Most kids love checking out new parks and playgrounds, and there are some amazing playgrounds in so many locations. Find a local playground when you’re ready for a play break (it’s a great way to keep travel more relaxing with kids too). Playgrounds are an awesome way to enjoy entertainment for free and without any eco-footprint and get a dose of local culture. 

You can search for playgrounds using Google Maps. They often have photos of the playground built into the Google Maps interface, so you can see photos of nearby playgrounds and decide which one best meets the needs of your children depending on their age and interest. 

Check out the local library

Don’t limit your library use just to your home library. You can use libraries while you’re traveling. Public libraries are public meaning anyone can use them. Stop in to read in the air-conditioned space on a hot day. Check the library calendar of events to see what they might offer while you’re visiting. Librarians love sharing their space with neighbors near and far. 

Hike in a local park

Consider finding a park or hiking path to explore the best of nature in the area. Even a 20-minute hike is a fun reprieve and offers a breath of fresh air. Here’s how to find hiking trails wherever you are

Avoid activities that exploit animals

There are tons of fun activities for kids related to animals. Many zoos and aquariums can offer lots of opportunities for learning and seeing new animals. But skip the adventures that put animals in abusive or unsafe conditions and don’t respect their needs. It might take a little research to gather information on your planned animal-related activities, but it’s a great lesson for the kids as they learn to respect all living things in nature.

Reduce Waste While Traveling With Kids

Travel inevitably seems to generate more waste than the daily ebbs and flows of being at home. But here are a few ways to reduce waste while traveling with kids.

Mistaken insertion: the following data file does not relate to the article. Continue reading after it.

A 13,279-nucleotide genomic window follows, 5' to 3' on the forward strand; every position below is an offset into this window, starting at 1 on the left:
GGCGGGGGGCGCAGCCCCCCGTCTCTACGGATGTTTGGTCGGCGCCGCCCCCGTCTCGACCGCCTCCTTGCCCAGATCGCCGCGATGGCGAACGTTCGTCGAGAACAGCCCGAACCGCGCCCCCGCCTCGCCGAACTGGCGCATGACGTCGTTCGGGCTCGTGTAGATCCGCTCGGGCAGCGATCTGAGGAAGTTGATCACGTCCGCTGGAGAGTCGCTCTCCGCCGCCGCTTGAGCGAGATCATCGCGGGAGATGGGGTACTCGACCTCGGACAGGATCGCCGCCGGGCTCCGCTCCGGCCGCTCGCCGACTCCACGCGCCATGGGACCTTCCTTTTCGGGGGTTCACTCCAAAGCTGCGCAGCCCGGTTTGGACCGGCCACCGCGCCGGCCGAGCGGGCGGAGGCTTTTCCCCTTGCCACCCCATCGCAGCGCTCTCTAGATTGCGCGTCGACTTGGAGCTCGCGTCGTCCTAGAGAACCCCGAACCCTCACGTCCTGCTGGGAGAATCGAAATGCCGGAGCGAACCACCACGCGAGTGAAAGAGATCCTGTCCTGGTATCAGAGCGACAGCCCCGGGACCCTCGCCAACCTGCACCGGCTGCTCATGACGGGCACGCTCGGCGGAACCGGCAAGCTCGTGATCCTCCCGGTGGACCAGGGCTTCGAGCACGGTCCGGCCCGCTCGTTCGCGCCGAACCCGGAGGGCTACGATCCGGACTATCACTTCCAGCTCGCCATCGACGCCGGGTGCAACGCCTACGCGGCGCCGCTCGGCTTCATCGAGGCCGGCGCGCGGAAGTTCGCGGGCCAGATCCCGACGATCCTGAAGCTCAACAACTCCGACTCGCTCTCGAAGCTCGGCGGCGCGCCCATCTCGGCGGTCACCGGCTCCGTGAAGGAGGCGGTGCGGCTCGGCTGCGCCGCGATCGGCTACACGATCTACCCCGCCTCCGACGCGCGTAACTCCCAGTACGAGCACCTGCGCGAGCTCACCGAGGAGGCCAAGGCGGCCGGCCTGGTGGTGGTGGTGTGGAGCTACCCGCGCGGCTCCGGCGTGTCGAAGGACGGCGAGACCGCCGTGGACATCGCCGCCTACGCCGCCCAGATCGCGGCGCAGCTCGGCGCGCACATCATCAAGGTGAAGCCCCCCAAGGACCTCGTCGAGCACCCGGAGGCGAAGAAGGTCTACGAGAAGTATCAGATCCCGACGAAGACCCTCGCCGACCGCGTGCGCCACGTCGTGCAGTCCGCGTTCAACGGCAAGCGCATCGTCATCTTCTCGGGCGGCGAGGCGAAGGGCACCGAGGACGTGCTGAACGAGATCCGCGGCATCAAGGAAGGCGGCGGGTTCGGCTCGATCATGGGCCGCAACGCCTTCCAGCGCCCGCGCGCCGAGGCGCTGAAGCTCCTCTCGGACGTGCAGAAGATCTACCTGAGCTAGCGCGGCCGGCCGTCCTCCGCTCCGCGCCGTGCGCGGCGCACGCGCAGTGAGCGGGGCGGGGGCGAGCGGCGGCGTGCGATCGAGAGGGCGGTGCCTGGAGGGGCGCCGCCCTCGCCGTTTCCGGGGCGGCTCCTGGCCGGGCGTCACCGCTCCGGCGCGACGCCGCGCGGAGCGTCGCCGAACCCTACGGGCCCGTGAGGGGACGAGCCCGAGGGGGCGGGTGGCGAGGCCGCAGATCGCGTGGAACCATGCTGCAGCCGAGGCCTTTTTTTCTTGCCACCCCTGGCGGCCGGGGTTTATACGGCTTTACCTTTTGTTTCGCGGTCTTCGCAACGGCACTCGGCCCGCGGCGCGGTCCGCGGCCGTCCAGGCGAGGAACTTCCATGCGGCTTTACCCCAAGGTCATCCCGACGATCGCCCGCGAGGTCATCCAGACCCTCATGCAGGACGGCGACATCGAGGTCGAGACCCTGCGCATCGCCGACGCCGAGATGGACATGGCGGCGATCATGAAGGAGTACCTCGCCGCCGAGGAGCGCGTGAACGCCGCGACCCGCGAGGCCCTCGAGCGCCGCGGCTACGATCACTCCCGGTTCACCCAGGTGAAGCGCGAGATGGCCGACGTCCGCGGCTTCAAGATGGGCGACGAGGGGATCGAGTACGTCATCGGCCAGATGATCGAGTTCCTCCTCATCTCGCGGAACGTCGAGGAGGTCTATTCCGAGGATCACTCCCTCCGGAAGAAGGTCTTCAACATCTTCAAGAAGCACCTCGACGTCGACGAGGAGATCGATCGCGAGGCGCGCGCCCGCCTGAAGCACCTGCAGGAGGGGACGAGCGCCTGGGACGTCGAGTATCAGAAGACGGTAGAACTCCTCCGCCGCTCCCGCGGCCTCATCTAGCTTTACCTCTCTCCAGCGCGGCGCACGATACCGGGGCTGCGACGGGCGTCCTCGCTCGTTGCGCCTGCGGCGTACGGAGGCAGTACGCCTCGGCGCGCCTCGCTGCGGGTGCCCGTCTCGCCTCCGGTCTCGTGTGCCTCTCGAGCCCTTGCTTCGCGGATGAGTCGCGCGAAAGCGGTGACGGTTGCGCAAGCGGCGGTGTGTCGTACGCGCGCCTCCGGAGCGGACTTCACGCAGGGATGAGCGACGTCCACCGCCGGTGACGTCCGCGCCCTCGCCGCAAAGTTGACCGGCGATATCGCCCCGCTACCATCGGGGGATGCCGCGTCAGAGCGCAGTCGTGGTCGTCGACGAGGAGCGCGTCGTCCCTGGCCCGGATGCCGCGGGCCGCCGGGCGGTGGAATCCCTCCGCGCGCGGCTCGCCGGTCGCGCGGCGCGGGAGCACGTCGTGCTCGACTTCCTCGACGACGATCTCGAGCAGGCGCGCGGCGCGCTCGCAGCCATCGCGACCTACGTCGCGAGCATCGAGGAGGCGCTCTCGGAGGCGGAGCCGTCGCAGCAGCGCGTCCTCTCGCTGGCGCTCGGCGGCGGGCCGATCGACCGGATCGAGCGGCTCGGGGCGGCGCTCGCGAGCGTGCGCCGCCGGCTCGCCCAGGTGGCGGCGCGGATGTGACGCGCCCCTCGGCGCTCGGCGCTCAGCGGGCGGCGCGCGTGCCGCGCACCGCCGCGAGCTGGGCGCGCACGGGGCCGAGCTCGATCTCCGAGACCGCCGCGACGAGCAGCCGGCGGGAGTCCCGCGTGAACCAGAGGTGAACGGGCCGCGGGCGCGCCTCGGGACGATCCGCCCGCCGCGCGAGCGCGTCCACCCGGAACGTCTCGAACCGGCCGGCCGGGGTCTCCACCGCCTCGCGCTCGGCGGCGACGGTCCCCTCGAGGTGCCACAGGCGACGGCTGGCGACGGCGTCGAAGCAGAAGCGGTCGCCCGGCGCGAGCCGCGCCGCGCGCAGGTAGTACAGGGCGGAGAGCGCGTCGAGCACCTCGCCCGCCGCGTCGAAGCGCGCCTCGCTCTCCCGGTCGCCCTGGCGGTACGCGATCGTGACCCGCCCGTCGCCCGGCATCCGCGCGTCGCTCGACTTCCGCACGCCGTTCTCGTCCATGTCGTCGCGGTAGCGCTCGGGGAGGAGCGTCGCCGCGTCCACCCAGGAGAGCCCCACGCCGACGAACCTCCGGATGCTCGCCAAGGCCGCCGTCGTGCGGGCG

Skip the souvenirs and tchotchkes

Standard souvenirs won’t store your memories. Take photos. Immerse yourself in the moments. Enjoy your company and your new destination without worrying about knick-knacks to remember your vacation.

If you find something you need that you know you will use over and over again or enjoy for a long time, invest in that special item that you will savor. As an example, I recently traveled to London with my son. We went to Wimbledon during our trip. He asked for a souvenir from the event, and we decided a beach towel would make a great choice because he could use it many times (and he needed a new beach towel anyway). Win-win.

Many of the souvenirs in tourist trap souvenir shops are poorly made by underpaid laborers. Save your money for something that will bring you more joy and leave the world with less waste.

Compost your organic waste

You may be able to compost even when you’re on vacation. Look out for municipal compost bins and collection boxes. More and more cities separate organic waste and have drop-off sites for organic waste.

If you can’t find municipal composting where you travel, check out the ShareWaste app and find a compost host near your destination. ShareWaste is a free, global app that is easy to use. People around the world sign up to be compost hosts and accept food scraps and other organic waste from compost donors. You can be a compost donor to a ShareWaste host even for a single visit while vacationing.

Two years ago, my extended family and I spent Christmas in Arizona and shared a rental house. We found a ShareWaste compost host not far from where we stayed. We froze the food scraps throughout our trip, and on the last day we made a quick stop by the compost host location and dropped off all of our food waste.

If you are driving to your destination, you may even consider bringing a compost bucket. Last year, we spent a week in Lake Placid, New York, with friends, and I brought a WasteWell bucket to collect our food scraps throughout the trip.

Not only could I bring home the food scraps and compost them when I returned, but it was also a great conversation starter to discuss composting with our vacation buddies. Then pat yourself on the back for being an eco-influencer and quietly leading by example.